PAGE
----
Skip to main content Skip to footer

Future regulatory regime for ESG ratings providers

The HM Treasury consultation on Future regulatory regime for Environmental, Social, and Governance (ESG) ratings providers closed on 30 June 2023. The significant focus on sustainability across the economy attracted a diverse range of respondents to the consultation paper that included investment managers, asset owners, banks, ESG data and ESG ratings providers. It shows there are many beneficiaries to the proposed regulation and there is a strong desire by users of ESG data and ratings to set standards that promote confidence in the ESG data and ratings market.

Currently, the proposed regulation is targeted at providers of ESG ratings only and excludes providers of raw data. Many investment managers believe that data and fund ratings providers should also be in scope to ensure that there is good governance over data creation and collection. This will promote the trustworthiness of ESG data.

The use of ESG data in proprietary ratings developed by fund managers is equally risky I would say if the underlying data is not solid.” Global Head of Responsible Investment.

In the meantime, a voluntary Code of Conduct for ESG ratings and data providers, convened by the FCA, is being developed by an industry working group consisting of investment managers, banks, industry bodies and asset owners. HM Treasury and other regulators are observers to the working group.

You can access the working group’s progress here:

ESG Data and Ratings Code of Conduct Working Group | IRSG or ESG Data and Ratings Code of Conduct » ICMA (

Summary of the consultation paper


HM Treasury seeks to improve financial services regulation to protect consumers and to promote the UK’s position as a world-leading financial services centre.
In 2020, 65% of institutional investors were found to use ESG ratings at least once a week. This influence becomes more material when firms embed ESG ratings into their investment processes (e.g., in benchmarks and indices, or in investment mandates).

Areas of concern: Include lack of transparency, poor governance and systems and controls, poor management of conflicts of interest, and issues related to engagement with the rated entity.  

Adoption of IOSCO recommendations: Treasury considers there is clear benefit to be gained from improving the transparency of methodologies, governance, and processes of ESG ratings providers. Benefits include the ability to achieve net zero, UK consumer protection, increase UK international competitiveness, and economic growth.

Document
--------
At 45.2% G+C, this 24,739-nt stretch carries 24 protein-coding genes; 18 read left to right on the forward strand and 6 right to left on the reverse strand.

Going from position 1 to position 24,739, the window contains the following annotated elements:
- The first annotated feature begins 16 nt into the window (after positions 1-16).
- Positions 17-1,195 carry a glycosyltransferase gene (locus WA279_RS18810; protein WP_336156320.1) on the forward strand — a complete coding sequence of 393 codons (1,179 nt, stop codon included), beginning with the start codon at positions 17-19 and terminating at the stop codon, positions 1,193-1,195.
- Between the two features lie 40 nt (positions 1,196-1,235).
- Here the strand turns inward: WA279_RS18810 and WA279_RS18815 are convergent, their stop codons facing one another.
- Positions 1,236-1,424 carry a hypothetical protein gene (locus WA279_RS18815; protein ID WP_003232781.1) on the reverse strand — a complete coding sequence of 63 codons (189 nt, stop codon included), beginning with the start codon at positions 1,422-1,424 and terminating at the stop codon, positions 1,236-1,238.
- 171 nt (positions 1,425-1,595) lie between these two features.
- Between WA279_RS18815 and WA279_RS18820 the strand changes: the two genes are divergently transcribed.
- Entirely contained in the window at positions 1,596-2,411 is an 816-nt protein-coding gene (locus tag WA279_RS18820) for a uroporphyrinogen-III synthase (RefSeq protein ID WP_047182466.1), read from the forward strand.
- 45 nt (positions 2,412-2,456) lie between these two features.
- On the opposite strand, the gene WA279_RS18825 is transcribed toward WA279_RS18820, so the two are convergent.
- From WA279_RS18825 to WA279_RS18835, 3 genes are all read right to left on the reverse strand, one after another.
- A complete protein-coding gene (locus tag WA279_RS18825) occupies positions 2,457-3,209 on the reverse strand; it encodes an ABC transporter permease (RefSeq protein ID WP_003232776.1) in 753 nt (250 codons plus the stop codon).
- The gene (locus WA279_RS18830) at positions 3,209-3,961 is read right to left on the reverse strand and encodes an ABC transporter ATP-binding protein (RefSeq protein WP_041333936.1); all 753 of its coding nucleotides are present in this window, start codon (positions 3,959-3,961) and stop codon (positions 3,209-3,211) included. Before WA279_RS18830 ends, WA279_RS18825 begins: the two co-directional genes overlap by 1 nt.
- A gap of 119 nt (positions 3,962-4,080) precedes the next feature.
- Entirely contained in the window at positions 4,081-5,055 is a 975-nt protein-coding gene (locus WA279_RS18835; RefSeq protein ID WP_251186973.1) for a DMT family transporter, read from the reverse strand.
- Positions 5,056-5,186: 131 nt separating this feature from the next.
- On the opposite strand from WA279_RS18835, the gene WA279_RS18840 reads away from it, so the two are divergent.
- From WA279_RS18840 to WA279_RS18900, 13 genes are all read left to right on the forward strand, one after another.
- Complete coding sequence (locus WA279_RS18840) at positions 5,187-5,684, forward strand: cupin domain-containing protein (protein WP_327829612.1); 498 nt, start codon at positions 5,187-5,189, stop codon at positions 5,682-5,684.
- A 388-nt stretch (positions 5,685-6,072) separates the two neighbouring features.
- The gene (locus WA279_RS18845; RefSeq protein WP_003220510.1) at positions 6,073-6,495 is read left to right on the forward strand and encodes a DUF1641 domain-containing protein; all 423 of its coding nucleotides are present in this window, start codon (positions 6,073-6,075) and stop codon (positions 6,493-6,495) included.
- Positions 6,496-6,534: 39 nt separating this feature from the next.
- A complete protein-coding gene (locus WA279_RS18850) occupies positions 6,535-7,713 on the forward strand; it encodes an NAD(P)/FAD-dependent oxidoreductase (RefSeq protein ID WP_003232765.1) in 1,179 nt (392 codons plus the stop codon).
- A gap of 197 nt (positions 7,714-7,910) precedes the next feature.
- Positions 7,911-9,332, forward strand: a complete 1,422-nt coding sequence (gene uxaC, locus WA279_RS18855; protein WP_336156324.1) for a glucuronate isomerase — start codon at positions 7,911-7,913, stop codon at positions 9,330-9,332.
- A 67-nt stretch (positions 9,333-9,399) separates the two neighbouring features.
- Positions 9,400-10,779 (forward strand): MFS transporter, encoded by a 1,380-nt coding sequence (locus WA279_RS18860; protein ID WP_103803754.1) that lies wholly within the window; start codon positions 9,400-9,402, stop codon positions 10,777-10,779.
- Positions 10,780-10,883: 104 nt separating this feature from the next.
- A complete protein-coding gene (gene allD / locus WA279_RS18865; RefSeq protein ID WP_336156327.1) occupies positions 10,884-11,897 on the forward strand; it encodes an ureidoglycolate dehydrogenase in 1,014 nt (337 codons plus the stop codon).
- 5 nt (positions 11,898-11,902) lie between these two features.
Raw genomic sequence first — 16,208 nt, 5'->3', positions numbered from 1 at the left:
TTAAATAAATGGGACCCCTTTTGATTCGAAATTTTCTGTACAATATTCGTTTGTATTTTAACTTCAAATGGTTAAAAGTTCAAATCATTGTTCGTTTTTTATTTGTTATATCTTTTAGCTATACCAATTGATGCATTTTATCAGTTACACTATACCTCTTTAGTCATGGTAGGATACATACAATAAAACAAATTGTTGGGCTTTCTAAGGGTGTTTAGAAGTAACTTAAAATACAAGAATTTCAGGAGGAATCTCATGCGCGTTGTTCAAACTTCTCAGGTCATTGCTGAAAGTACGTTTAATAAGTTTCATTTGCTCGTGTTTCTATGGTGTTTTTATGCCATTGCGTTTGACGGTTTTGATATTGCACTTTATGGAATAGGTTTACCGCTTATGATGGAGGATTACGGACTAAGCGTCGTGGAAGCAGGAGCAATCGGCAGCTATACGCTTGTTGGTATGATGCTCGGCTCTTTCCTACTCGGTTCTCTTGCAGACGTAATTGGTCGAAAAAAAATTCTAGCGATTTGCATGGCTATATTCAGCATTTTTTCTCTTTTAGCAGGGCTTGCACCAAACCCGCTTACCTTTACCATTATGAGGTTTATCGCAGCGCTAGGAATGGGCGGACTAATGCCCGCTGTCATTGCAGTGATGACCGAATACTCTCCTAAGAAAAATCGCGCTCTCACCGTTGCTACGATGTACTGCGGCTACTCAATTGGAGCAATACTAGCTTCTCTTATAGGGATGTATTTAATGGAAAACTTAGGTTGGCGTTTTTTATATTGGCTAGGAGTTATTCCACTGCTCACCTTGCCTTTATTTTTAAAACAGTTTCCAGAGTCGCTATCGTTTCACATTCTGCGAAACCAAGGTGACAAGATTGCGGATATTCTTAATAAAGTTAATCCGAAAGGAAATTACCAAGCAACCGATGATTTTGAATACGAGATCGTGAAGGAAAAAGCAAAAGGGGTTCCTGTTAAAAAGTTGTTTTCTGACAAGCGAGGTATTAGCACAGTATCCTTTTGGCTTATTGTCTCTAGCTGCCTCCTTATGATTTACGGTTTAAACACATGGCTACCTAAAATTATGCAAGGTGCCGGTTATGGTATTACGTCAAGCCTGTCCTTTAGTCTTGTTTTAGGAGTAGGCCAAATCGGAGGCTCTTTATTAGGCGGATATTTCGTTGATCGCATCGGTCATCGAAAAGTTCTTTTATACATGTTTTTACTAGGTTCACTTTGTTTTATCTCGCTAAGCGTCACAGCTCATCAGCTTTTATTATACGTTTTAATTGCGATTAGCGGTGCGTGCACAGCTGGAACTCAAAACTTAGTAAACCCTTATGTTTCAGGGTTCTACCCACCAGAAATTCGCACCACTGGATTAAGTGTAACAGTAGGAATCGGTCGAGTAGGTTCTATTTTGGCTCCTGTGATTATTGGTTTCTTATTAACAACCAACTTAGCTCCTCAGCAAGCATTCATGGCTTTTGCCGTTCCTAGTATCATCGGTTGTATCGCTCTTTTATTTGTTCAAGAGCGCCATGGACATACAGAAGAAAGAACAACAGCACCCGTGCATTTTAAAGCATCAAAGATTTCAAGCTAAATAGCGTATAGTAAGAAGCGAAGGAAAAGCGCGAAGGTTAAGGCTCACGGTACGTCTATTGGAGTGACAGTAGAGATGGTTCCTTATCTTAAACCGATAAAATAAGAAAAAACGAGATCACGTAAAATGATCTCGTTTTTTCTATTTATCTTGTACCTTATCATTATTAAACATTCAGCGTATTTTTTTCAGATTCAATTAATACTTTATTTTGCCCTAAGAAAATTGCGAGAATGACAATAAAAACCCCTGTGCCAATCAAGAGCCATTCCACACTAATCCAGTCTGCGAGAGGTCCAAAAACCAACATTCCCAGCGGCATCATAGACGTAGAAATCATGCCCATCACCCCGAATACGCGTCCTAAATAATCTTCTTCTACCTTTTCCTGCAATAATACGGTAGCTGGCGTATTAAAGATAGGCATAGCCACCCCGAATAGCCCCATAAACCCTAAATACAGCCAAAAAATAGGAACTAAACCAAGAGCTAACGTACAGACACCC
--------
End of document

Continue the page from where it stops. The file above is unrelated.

Proportionality: Regulation should be proportionate to the risks that ESG ratings pose.

Promote confidence: A robust ESG ratings market can help support the sustainable growth of the UK economy.


Description of ESG ratings and their provision

Definitions: HM Treasury proposes that an ESG rating in the context of a new regulated activity would cover an assessment regarding one or more environmental, social, and governance factors, whether or not it is labelled as such. Not all ESG ratings use the term “rating”, they can also be called a score, mark, assessment, opinion, solution, etc.

Scope: HM Treasury’s proposed scope excludes data on ESG matters where no assessment is present, meaning raw data that is unprocessed is not included. This scope should also not include data which is only minimally processed, for example by formatting or summarising, so long as there is no separate assessment provided. This proposed exclusion would also encompass estimates and proxy data, such as those which aim to fill gaps in a data set.

The reason for excluding ESG data is that the biggest risk of harm, and the most substantial issues identified by market participants and international authorities, are linked to the presence of an assessment.

Exclusions and territorial scope

Exclusions: HM Treasury proposes that the regulated activity would not involve the provision of ESG ratings by not-for-profit entities.

Territorial scope: HM Treasury proposes to capture, at a minimum, the direct provision of ESG ratings to users in the UK, by both UK firms and overseas firms. This includes direct provision to both institutional and retail users in the UK. This would not capture the provision of ESG ratings by any UK or overseas firm to any user outside the UK.

Market size and concentration: Estimates of the number of providers vary, ranging from over 150 major ESG data providers (some of which also provide ratings) in 2020, to 30 significant ESG ratings and data providers in 2022. Further research suggests that the top three providers made up circa 60% of the market.


Promote competition: Smaller providers may be more disproportionately affected by regulation than larger ones, which can make it harder for them to compete. In addition, they may struggle to meet some of the conditions that regulation imposes as well as its costs, such as paying FCA fees and meeting the FCA’s Threshold Conditions.

Authorisation Opt-in: To foster competition if smaller providers were subject to more proportionate requirements, an opt-in mechanism could also be considered allowing smaller providers to demonstrate to their clients that they are meeting the same standards.

About the author

Simba Mamboininga

Managing Partner

Delivering a 360° service to the asset management industry

Devlin Mambo

We may use cookies to collect data and improve the performance of this website. For further information, please see our Privacy Policy.